UNAM students in plagiarism saga
A group University of Namibia (Unam) students who have been accused of plagiarising during an examination will miss another make up examination and graduation due to delayed hearings.
The students who spoke to The Villager under anonymity were scheduled for a disciplinary hearing, which was postponed as Unam representatives had failed to appear at the hearings on numerous occasions.
The students from the Faculty of Education at the university were accused of plagiarism during the December 2015 examinations, and ever since had their exams pronounced null and void awaiting a disciplinary hearing. Speaking to The Villager, one of the students said the lecturer refuses to mark their examinations because of the pending disciplinary hearing.
“I missed the April graduation and is now forced to repeat my modules. This is not only delaying our graduation, it is also very costly. The hearing was supposed to be held 10th March this year but was postponed to an unknown date and we are in June now. Some students were accused of level three plagiarism, which is cheating but now we all have to be dragged into the same boat with the students who were accused of serious academic fraud,” the student speaking on condition of anonymity said.
According to Unam’s Plagiarism Policy, when a student is accused of cheating in an exam, the case should be considered by the Student Disciplinary Committee, where the current case is stucked without further progress.
The policy states that “If the student is found guilty they shall fail the course and be suspended from the University for one semester. A standard letter should be sent to the student(s) informing them of the decision of the Student Disciplinary Committee and a copy of this letter should be kept on record by the Committee and also sent to the sponsors of the student. A letter shall be sent to all departments in which the student is taking courses to inform them that the student has been suspended.”
According to the student, the university, on the morning of The Villager interview, sent them text messages informing them that the hearing will take place in three weeks.
The disgruntled student, however, added that it is no new promise. Another student, who also chose anonymity added her voice to the dissatisfaction over the issue, saying she is not guilty but still has to bear the consequences because of the delayed hearing. The student accused the lecturer of having “personal issues of insecurities and practices favouritism”
“Some of us were not guilty but until the day that they are going to conduct the hearing, we have to face the same punishment as those who are guilty. At this stage I do not mind being found guilty if only they will get this done and over with and let us off on a warning. This issue of us failing is not good. We want to graduate. I am a part-time teacher and I am only receiving half of my salary while this disciplinary hearing is underway,” she said.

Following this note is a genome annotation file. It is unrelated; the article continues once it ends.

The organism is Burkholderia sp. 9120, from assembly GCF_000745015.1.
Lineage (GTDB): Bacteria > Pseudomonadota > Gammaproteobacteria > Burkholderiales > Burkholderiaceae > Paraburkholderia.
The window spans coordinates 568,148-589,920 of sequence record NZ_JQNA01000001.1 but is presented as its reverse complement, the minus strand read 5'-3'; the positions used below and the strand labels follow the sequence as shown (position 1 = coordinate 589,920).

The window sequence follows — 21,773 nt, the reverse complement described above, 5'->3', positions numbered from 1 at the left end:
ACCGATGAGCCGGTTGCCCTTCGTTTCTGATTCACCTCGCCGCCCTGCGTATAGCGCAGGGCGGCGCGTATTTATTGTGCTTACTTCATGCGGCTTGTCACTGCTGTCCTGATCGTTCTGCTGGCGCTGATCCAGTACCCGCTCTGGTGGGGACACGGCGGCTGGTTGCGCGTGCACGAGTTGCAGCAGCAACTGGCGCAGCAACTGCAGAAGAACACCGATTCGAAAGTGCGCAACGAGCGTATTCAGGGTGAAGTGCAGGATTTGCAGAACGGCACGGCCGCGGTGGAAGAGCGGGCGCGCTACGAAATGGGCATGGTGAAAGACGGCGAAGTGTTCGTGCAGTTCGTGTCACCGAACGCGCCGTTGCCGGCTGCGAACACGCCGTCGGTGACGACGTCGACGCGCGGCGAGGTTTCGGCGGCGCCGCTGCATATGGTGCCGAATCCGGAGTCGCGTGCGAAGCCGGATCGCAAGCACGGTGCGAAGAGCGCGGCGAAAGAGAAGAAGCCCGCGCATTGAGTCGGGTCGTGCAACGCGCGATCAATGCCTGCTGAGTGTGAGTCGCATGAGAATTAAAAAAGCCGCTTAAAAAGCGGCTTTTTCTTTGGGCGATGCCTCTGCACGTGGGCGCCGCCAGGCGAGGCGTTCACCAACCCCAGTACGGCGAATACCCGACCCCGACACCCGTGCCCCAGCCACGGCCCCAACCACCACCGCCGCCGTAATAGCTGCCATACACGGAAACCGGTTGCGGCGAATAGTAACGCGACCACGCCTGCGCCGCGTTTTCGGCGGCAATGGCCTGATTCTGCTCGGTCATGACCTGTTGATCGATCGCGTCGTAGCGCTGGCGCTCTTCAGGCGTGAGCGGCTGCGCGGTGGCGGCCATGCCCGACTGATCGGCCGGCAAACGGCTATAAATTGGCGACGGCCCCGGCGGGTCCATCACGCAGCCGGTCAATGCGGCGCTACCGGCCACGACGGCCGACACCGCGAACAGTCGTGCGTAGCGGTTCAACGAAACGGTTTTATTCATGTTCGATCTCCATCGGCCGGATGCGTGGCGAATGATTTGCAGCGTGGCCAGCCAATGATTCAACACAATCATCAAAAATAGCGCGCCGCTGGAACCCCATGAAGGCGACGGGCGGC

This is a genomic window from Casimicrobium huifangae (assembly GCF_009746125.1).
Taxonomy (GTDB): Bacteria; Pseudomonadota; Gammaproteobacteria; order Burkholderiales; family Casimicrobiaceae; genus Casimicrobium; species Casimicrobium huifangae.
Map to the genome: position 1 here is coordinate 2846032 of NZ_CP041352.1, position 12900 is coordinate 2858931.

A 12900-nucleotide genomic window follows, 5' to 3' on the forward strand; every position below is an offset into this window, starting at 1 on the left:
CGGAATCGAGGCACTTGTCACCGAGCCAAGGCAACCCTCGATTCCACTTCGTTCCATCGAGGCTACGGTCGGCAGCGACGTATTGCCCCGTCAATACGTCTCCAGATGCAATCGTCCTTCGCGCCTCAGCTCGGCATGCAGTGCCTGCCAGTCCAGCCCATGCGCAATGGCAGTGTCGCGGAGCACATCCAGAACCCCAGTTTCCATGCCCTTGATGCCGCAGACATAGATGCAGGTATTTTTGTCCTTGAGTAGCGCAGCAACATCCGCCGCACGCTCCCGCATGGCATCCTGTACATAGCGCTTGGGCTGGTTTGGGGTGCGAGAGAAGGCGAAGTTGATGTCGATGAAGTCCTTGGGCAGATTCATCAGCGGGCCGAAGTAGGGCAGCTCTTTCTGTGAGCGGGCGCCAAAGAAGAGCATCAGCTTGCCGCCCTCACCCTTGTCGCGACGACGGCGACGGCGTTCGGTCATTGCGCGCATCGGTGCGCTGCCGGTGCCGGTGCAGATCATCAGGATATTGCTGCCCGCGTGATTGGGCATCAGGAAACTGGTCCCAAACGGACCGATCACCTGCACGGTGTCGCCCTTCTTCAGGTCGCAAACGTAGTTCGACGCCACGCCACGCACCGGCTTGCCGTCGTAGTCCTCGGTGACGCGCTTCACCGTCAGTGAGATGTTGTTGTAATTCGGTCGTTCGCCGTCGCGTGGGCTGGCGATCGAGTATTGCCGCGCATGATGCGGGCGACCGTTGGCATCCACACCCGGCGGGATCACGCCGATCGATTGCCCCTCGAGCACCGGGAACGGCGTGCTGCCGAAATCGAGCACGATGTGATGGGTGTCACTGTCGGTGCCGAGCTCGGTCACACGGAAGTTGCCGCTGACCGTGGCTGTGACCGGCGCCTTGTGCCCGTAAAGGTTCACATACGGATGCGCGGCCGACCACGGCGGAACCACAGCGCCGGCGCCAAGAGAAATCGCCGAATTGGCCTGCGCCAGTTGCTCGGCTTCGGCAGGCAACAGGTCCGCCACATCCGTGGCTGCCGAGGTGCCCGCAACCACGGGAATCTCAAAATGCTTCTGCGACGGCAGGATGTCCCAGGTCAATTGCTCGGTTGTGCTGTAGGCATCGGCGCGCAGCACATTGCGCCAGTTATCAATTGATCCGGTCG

The Public Relations Officer of Unam, John Haufiku, said due to issues of confidentiality and to protect the concerned students’ integrity they cannot reveal the details of the allegations. Haufiku added that the important issue now is that the university is fully aware of the disciplinary hearings, which must take place as soon as possible.
He tendered a “sincere” apology to the students affected by this delay.
“We are currently consulting how best to speed up this process in order to avoid any prejudice to students. Especially those who may only have this matter outstanding, and may be able to graduate later this year. The Office of the Dean of Students will be communicating with these students regarding exact dates directly within the next few days,” Haufiku told The Villager.
The Unam plagiarism policy stipulates that when recommendation has been made by the Student Disciplinary Committee for a student should to be expelled for a Level Four Violation of the policy, students will have the right to appeal to the Council Appeals Committee. The student will however be allowed to continue their studies at the University until such time a Senate has confirmed or rejected the recommendation of the Student Disciplinary Committee. Students will be informed that if they should choose to continue their studies whilst the appeal is being heard they will not be entitled to any rebate of their course fees if the recommendation of the Student Disciplinary Committee is confirmed.